Oliver Wang

In 1968, Dusty Springfield — then an established pop star in the U.K. — flew across the pond to conquer the U.S. by signing what was meant to be a long-term deal with Atlantic Records. The label sent Springfield down to American Sound Studio in Memphis, Tenn., hoping to impart some of the Southern soul magic that had worked so well for Wilson Pickett and Aretha Franklin. Those sessions are now collected in the new anthology Dusty Springfield: The Complete Atlantic Singles 1968-1971.

In the liner notes to John Coltrane's 1964 album Live At Birdland, Amiri Baraka (then writing as Le Roi Jones) contemplated the gift the saxophonist and his band offered with this music inspired by the horrific deaths of four Black girls in a Birmingham church bombing inspired by white supremacist hatred. "Listen," Baraka wrote. "What we're given is a slow delicate introspective sadness, almost hopelessness, except for Elvin [Jones], rising in the background like something out of nature... a fattening thunder, storm clouds or jungle war clouds.

In 1966, Betty Wright dropped by the offices of Deep City, a Miami label located in the back of Johnny's Records in her home neighborhood of Liberty City. She had been recently discovered by artist, songwriter and producer Clarence Reid, who wanted Deep City co-founder Willie Clarke to take a listen to Wright's singing chops. As recounted in journalist John Capouya's book, Florida Soul, Clarke was rehearsing with a band when he heard Wright singing over Billy Stewart's "Summertime" in another room: "The record was down low but she had overpowered his lead voice.

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As a public figure, Kanye West sometimes seems to change course every other day. But where his musical output is concerned, his most consequential turning point came 10 years ago, by way of two very different albums.

From 1978 to 1984, Patrice Rushen recorded a series of hits for Elektra Records that helped define the sound of late-era disco and R&B.

In 1972, Marvin Gaye began recording a follow-up to his megahit album, What's Going On. He eventually laid down over a dozen new tracks, but personal and professional conflicts derailed the project. Most of the songs were never released except as bonus material on later anthologies. Now they've been assembled into one album called You're the Man, out Friday.

Spoiler alert: DAMN. opens with Kendrick Lamar narrating his own shooting death at the hands of a blind assailant. This seems to be a tradition amongst Los Angeles rappers: Lamar's most obvious predecessor, Ice Cube, rapped about dying at least three times on his first two albums. The shared message from both artists is that violent ends can arrive unexpectedly, especially if you're young, black and male.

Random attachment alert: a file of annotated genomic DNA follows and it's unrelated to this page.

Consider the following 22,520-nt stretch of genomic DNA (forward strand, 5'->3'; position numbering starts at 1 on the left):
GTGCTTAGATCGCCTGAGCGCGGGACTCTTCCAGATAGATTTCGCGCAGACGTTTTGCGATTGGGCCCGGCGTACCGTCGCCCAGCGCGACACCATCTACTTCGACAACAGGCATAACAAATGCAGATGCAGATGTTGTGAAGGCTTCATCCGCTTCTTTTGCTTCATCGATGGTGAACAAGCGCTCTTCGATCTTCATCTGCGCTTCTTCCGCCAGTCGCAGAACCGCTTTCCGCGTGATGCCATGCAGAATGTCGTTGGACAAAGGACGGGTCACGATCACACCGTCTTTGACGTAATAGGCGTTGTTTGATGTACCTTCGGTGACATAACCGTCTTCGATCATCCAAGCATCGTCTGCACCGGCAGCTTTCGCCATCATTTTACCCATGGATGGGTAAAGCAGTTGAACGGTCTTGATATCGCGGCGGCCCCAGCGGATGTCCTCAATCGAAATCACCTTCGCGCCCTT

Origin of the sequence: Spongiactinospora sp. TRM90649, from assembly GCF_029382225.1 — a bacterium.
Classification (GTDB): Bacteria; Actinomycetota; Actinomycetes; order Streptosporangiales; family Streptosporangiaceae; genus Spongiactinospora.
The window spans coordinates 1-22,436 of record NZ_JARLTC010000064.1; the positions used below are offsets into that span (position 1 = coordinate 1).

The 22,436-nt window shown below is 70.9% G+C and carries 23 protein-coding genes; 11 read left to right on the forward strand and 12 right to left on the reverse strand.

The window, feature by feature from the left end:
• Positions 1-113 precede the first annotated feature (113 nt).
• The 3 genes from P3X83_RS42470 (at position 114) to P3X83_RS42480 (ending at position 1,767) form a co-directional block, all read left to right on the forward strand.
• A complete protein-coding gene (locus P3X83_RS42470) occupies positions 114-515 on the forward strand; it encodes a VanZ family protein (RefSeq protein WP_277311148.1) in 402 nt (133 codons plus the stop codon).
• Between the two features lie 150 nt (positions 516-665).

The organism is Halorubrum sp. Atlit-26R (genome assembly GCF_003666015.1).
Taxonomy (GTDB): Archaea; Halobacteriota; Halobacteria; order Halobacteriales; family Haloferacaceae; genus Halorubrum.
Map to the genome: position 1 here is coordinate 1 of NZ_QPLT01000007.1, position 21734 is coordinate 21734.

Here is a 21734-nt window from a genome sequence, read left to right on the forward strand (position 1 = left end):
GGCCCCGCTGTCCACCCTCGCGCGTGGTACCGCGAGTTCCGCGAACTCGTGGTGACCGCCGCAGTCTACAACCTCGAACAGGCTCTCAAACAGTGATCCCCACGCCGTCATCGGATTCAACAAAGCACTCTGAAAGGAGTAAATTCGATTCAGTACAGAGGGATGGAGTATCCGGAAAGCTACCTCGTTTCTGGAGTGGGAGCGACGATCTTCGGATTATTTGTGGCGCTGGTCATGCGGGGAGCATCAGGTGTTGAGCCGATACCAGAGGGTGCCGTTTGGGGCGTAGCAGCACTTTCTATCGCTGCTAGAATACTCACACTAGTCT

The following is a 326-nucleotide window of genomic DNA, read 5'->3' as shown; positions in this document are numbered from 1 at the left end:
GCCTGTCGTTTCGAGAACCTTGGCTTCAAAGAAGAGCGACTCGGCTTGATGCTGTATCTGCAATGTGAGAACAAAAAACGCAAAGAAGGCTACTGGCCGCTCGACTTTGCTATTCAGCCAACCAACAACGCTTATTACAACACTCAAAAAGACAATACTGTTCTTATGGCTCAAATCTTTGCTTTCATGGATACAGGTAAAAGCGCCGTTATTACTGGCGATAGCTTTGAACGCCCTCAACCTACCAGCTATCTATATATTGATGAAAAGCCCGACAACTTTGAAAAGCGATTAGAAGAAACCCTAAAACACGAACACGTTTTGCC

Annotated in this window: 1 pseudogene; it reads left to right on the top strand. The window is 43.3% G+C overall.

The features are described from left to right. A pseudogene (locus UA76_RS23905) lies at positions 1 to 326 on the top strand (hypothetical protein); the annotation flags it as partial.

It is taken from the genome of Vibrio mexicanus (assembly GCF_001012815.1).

The names James Brown and Apollo Theater have practically become synonymous; it's hard to think of one without the other. Beginning in 1963, Brown released three albums recorded there. But there was a fourth — recordings from Sept. 13 and 14, 1972 — that has been buried ever since. Now, Get Down with James Brown: Live At The Apollo Vol. 4 is finally out on vinyl, with a CD to follow this summer.

I'm not sure there's ever been a record release as confounding as the one for Kanye West's The Life Of Pablo. He's changed its title and track listing several times in as many weeks, and even up until the very moment I'm writing this, it's not 100 percent certain what will be on that final album, whenever and wherever it comes out.

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In title and concept, the new tribute album Dionne Dionne is a great gimmick. But if you've followed the career of Dionne Farris, having her record an entire album of Dionne Warwick covers isn't an obvious move, names aside. It's an idea that took root some 20 years ago: Farris met guitarist Charlie Hunter while the two were on tour as members of hip-hop groups, she with Arrested Development and he with The Disposable Heroes of Hiphoprisy.

This isn't the first time Shuggie Otis' masterpiece, Inspiration Information, has been reissued — but that's OK. It's an album that absolutely deserves to be rediscovered every decade or so.

The very first notes on Laura Mvula's new album feel like a powerful invocation. You're not sure for what, but the moment is awesome — with an emphasis on awe.

It's tempting to describe the voices of Charles Bradley and